There was also a response difference for the switch and repeat trials that was influenced by the stimulus category. In the Repetition-switch condition, RT was longer for switch than for repeat trials. There was a dramatic decrease in RT at the first repeat trial of a sound category (∆100 ms, Figure 4A). RT continued to decrease on repeat trials for speech sounds but did not decrease further after the first repeat for the non-speech sound categories. We further predicted that mean RT for repeat trials would be similar to the mean RT in the Detection condition (~400 ms) because once the category was categorized at the switch trial, the repeat trials would only need to be detected. That is, the categorization step would have already been confirmed implicitly. However, that was not the case. Mean RT for the repeat trials was on average 100 ms slower for speech tokens than simple detection of speech in the Detection condition, and more than 160 ms slower for music and environmental sounds than recognition of the same sounds (Table 3).
There was also a dramatic change in HR from the switch to the repeat trials. Hit rate plateaued very rapidly, at the first repetition of a sound category (Figure 4B). We expected that if participants implicitly learned the global patterned structure of the sounds (tokens within a sound category repeated four or eight times) then HR would increase to 100% at the first repeat trial after a switch trial because the category of sound would be known for Positions 2–4. However, this occurred only for the speech category, in which HR reached 99% accuracy from the first repeat trial (up from 88% at the switch trial). For the non-speech categories, only 85–88% accuracy was achieved for the repeat trials (up from 61 to 65% at the switch trial). These results suggest that participants were making judgments on every sound in the Repetition-Switch condition, even during the repeat trials and were not relying fully on the knowledge of category repetition that could have been inferred from the global structure of the sound sequence. That is, once the switch occurred, accurate responses would have only required sound detection for repeat trials. The question then was why. In part, this result may be explained by the experimental design in which no two of the same stimulus tokens were repeated within a category, only the category was repeated from trial to trial. For example, a telephone ringing, bird chirping, and car revving would all require the same categorical response (environmental). Thus, we reason that some level of judgment occurred for each repeat stimulus presentation to confirm that the stimulus token indeed belonged to the same category, even when implicitly knowing that the category was repeated. In this light, the speech recognition advantage is even more striking because any additional processing to confirm category-fitting did not alter response times or accuracy for speech.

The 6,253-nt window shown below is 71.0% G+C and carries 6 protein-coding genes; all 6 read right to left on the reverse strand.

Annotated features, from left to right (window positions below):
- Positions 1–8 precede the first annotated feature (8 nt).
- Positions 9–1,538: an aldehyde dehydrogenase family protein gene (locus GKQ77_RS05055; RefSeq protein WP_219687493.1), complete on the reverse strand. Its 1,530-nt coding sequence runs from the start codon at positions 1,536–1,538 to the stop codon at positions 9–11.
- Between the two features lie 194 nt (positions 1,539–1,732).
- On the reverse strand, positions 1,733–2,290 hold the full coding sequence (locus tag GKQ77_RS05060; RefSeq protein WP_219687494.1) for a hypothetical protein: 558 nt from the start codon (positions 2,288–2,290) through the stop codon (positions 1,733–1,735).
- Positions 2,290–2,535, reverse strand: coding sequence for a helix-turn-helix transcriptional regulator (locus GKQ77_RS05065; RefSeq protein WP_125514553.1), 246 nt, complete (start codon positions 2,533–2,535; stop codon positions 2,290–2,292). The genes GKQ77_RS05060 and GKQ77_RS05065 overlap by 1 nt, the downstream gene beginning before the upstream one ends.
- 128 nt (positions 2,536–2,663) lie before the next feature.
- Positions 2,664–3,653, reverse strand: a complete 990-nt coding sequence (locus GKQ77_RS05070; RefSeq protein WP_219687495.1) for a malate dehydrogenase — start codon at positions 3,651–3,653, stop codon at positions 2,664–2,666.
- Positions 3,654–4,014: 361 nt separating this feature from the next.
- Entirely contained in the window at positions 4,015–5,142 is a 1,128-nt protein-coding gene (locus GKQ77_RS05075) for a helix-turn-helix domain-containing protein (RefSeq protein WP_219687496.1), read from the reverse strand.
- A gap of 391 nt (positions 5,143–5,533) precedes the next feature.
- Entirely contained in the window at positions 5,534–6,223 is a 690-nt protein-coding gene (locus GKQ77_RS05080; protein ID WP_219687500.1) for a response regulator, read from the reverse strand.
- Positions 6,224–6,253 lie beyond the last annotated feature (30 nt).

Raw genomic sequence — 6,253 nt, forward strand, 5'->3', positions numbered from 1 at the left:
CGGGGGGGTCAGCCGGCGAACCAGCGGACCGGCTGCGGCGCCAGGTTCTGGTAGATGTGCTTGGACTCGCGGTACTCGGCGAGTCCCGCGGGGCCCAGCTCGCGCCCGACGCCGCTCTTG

Having expected that the global pattern of the stimulus sequences would be implicitly learned, we also predicted that this would have an effect on processing of the Position 5 stimulus (Figure 4). Most of the time there was a switch in category after four repeats (two-thirds of the time), and thus it could have been implicitly anticipated. That is, participants would have expected a switch more often than a repeat if they had implicitly detected the global pattern. We, therefore, predicted that there would be a longer RT for Position 5 stimuli when the category did not switch, reflecting some expectation of a category switch (i.e., the prediction was not met). However, there was no difference in mean RT and HR between Position 4 where no switch could have been anticipated and Position 5 where a switch could be anticipated. This result could also be explained as an effect of there being no repeated stimuli within a category and classification of the token had to be confirmed on every trial because only the category repeated but not the sound tokens within the category. Another possible interpretation is that a strong expectation was not built up implicitly, or that the global pattern of the stimuli was not implicitly learned. In this case, participants may have been operating on a local basis – classifying every token as it occurred, irrespective of any global structure within the sequence and thus “switch costs” were observed only when a category actually changed.